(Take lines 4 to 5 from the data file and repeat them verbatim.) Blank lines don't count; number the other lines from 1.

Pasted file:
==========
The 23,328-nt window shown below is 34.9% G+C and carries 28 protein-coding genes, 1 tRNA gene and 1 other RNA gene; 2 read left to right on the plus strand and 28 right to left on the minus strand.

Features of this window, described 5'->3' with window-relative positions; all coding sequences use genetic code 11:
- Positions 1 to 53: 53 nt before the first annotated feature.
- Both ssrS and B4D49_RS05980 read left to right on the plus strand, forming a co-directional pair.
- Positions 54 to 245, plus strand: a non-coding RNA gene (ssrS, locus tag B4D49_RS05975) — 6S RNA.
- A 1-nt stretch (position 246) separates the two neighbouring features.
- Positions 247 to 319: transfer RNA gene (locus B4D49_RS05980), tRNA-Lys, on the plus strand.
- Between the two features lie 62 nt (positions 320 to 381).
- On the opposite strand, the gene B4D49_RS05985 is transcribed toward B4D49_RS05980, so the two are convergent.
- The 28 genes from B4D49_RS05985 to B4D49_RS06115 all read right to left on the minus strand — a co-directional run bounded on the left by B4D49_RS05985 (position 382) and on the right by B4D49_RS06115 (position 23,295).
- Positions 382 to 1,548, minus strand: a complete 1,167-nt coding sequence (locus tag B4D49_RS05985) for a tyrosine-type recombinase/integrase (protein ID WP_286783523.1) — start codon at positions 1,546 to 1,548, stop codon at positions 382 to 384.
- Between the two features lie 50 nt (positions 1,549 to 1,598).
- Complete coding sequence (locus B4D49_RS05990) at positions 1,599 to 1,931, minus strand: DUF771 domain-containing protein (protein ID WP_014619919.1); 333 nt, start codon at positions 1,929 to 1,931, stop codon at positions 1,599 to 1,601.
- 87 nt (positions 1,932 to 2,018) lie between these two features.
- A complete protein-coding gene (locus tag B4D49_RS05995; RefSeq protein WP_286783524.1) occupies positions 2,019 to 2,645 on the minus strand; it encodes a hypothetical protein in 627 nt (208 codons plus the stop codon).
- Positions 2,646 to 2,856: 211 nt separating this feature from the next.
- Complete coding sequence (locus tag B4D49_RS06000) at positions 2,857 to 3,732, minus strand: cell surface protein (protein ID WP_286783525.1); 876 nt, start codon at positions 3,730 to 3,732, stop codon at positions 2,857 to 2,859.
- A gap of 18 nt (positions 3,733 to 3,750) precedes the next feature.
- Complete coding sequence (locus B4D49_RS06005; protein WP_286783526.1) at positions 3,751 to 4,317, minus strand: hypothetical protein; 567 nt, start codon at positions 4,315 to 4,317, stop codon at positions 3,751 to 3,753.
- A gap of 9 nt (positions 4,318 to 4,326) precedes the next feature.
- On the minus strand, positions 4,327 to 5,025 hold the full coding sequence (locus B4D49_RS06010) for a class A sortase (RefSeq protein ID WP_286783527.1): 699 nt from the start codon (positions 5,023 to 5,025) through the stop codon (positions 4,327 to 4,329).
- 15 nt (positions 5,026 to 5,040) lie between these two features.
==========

- Both ssrS and B4D49_RS05980 read left to right on the plus strand, forming a co-directional pair.
- Positions 54 to 245, plus strand: a non-coding RNA gene (ssrS, locus tag B4D49_RS05975) — 6S RNA.